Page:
EDAR and other genes provide instructions for making proteins that work together during embryonic development. These proteins form part of a signaling pathway that is critical for the interaction between two cell layers, the ectoderm and the mesoderm. In the early embryo, these cell layers form the basis for many of the body's organs and tissues. Ectoderm-mesoderm interactions are essential for the proper formation of several structures that arise from the ectoderm, including the skin, hair, nails, teeth, and sweat glands.
A derived G-allele point mutation (SNP) with pleiotropic effects in EDAR, 370A or rs3827760, found in most modern East Asians and Native Americans but not common in African or European populations, is thought to be one of the key genes responsible for a number of differences between these populations, including the thicker hair, more numerous sweat glands, smaller breasts, and the Sinodont dentition (so-called shovel incisors) characteristic of East Asians. It has been hypothesized that natural selection favored this allele during the last ice age in a population of people living in isolation in Beringia, as it may play a role in the synthesis of breast milk under Vitamin D-poor conditions. The 370A mutation arose in humans approximately 30,000 years ago, and now is found in 93% of Han Chinese and in the majority of people in nearby Asian populations. This mutation is also implicated in ear morphology differences and reduced chin protrusion. The derived G-allele is a mutation of the ancestral A-allele, the version found in most modern non-East Asian and non-Native American populations.
In a 2015 study, three (of six) ancient DNA samples (7,900-7,500 BP) from Motala, Sweden; two (3300–3000 BC) from the Afanasevo culture and one (400–200 BC) Scythian sample were found to carry the rs3827760 mutation.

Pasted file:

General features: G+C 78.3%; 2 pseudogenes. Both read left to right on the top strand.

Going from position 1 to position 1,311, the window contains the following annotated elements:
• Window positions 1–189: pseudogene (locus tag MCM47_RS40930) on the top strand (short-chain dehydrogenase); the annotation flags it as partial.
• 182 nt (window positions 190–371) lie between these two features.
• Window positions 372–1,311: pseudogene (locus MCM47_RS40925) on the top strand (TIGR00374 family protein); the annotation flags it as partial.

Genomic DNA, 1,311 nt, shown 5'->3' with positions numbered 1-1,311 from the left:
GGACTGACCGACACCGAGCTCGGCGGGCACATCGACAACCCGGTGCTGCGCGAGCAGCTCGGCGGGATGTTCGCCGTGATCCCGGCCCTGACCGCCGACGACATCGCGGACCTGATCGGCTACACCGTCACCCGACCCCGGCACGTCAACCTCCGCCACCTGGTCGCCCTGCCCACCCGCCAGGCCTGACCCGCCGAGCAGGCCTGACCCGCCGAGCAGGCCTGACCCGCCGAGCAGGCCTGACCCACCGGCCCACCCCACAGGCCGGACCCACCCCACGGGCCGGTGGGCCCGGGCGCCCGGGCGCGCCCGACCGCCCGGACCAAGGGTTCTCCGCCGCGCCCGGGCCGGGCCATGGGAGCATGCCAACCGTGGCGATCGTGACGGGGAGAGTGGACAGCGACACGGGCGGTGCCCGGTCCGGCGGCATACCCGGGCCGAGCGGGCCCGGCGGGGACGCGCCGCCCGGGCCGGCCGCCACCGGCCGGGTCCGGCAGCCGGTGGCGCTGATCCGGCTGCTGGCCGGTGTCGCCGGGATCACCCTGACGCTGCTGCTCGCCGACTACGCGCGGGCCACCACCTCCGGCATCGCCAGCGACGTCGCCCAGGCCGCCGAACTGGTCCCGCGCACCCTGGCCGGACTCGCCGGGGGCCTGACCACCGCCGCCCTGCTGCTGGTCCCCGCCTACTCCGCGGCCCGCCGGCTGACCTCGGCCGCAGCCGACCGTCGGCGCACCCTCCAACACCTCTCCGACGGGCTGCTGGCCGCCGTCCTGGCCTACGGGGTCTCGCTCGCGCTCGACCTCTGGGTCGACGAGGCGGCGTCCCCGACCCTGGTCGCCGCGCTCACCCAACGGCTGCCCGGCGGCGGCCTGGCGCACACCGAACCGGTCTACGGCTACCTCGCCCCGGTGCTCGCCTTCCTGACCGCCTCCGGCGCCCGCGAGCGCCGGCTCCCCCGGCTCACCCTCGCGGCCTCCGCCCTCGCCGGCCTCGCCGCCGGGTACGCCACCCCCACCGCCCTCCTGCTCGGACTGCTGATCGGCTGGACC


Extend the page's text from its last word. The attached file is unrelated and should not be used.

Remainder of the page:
In a 2018 study, several ancient DNA samples from the Americas, including USR1 from the Upward Sun River site, Anzick-1, and the 9,600 BP individual from Lapa do Santo, were found to not carry the derived allele. This suggests that the increased frequency of the derived allele occurred independently in both East Asia and the Americas.
Kumar A, Eby MT, Sinha S, Jasmin A, Chaudhary PM (Jan 2001). "The ectodermal dysplasia receptor activates the nuclear factor-kappaB, JNK, and cell death pathways and binds to ectodysplasin A". The Journal of Biological Chemistry. 276 (4): 2668–77. doi:10.1074/jbc.M008356200. PMID11035039.
Yan M, Wang LC, Hymowitz SG, Schilbach S, Lee J, Goddard A, de Vos AM, Gao WQ, Dixit VM (Oct 2000). "Two-amino acid molecular switch in an epithelial morphogen that regulates binding to two distinct receptors". Science. 290 (5491): 523–7. doi:10.1126/science.290.5491.523. PMID11039935.
Elomaa O, Pulkkinen K, Hannelius U, Mikkola M, Saarialho-Kere U, Kere J (Apr 2001). "Ectodysplasin is released by proteolytic shedding and binds to the EDAR protein". Human Molecular Genetics. 10 (9): 953–62. doi:10.1093/hmg/10.9.953. PMID11309369.
Koppinen P, Pispa J, Laurikkala J, Thesleff I, Mikkola ML (Oct 2001). "Signaling and subcellular localization of the TNF receptor Edar". Experimental Cell Research. 269 (2): 180–92. doi:10.1006/excr.2001.5331. PMID11570810.
Headon DJ, Emmal SA, Ferguson BM, Tucker AS, Justice MJ, Sharpe PT, Zonana J, Overbeek PA (2002). "Gene defect in ectodermal dysplasia implicates a death domain adapter in development". Nature. 414 (6866): 913–6. doi:10.1038/414913a. PMID11780064.
Yan M, Zhang Z, Brady JR, Schilbach S, Fairbrother WJ, Dixit VM (Mar 2002). "Identification of a novel death domain-containing adaptor molecule for ectodysplasin-A receptor that is mutated in crinkled mice". Current Biology. 12 (5): 409–13. doi:10.1016/S0960-9822(02)00687-5. PMID11882293.
Sinha SK, Zachariah S, Quiñones HI, Shindo M, Chaudhary PM (Nov 2002). "Role of TRAF3 and -6 in the activation of the NF-kappa B and JNK pathways by X-linked ectodermal dysplasia receptor". The Journal of Biological Chemistry. 277 (47): 44953–61. doi:10.1074/jbc.M207923200. PMID12270937.
Shu H, Chen S, Bi Q, Mumby M, Brekken DL (Mar 2004). "Identification of phosphoproteins and their phosphorylation sites in the WEHI-231 B lymphoma cell line". Molecular & Cellular Proteomics. 3 (3): 279–86. doi:10.1074/mcp.D300003-MCP200. PMID14729942.
Chassaing N, Bourthoumieu S, Cossee M, Calvas P, Vincent MC (Mar 2006). "Mutations in EDAR account for one-quarter of non-ED1-related hypohidrotic ectodermal dysplasia". Human Mutation. 27 (3): 255–9. doi:10.1002/humu.20295. PMID16435307.
Tariq M, Wasif N, Ahmad W (Jul 2007). "A novel deletion mutation in the EDAR gene in a Pakistani family with autosomal recessive hypohidrotic ectodermal dysplasia". The British Journal of Dermatology. 157 (1): 207–9. doi:10.1111/j.1365-2133.2007.07949.x. PMID17501952.